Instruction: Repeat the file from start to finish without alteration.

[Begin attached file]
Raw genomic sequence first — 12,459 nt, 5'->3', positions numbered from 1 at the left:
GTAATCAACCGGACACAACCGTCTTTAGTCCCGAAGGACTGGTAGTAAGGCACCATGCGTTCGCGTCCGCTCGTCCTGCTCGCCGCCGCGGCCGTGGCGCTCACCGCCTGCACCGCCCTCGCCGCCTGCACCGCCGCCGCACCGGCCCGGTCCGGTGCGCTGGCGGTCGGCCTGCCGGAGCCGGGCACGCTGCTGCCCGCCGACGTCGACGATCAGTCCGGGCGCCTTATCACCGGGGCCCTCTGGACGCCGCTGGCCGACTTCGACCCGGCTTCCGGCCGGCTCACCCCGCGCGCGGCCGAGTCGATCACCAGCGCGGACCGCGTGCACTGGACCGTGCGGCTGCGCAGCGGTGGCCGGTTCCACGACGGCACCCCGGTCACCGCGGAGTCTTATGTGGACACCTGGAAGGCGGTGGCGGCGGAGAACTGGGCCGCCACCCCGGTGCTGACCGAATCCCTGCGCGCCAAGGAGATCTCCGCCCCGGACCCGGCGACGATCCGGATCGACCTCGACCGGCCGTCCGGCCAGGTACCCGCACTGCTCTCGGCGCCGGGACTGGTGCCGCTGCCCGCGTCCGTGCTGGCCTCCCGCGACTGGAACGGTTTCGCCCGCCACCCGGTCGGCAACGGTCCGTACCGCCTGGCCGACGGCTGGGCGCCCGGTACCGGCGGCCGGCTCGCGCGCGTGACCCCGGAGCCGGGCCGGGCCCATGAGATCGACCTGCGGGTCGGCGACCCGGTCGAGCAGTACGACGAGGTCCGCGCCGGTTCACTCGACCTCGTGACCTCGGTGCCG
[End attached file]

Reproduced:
Raw genomic sequence first — 12,459 nt, 5'->3', positions numbered from 1 at the left:
GTAATCAACCGGACACAACCGTCTTTAGTCCCGAAGGACTGGTAGTAAGGCACCATGCGTTCGCGTCCGCTCGTCCTGCTCGCCGCCGCGGCCGTGGCGCTCACCGCCTGCACCGCCCTCGCCGCCTGCACCGCCGCCGCACCGGCCCGGTCCGGTGCGCTGGCGGTCGGCCTGCCGGAGCCGGGCACGCTGCTGCCCGCCGACGTCGACGATCAGTCCGGGCGCCTTATCACCGGGGCCCTCTGGACGCCGCTGGCCGACTTCGACCCGGCTTCCGGCCGGCTCACCCCGCGCGCGGCCGAGTCGATCACCAGCGCGGACCGCGTGCACTGGACCGTGCGGCTGCGCAGCGGTGGCCGGTTCCACGACGGCACCCCGGTCACCGCGGAGTCTTATGTGGACACCTGGAAGGCGGTGGCGGCGGAGAACTGGGCCGCCACCCCGGTGCTGACCGAATCCCTGCGCGCCAAGGAGATCTCCGCCCCGGACCCGGCGACGATCCGGATCGACCTCGACCGGCCGTCCGGCCAGGTACCCGCACTGCTCTCGGCGCCGGGACTGGTGCCGCTGCCCGCGTCCGTGCTGGCCTCCCGCGACTGGAACGGTTTCGCCCGCCACCCGGTCGGCAACGGTCCGTACCGCCTGGCCGACGGCTGGGCGCCCGGTACCGGCGGCCGGCTCGCGCGCGTGACCCCGGAGCCGGGCCGGGCCCATGAGATCGACCTGCGGGTCGGCGACCCGGTCGAGCAGTACGACGAGGTCCGCGCCGGTTCACTCGACCTCGTGACCTCGGTGCCG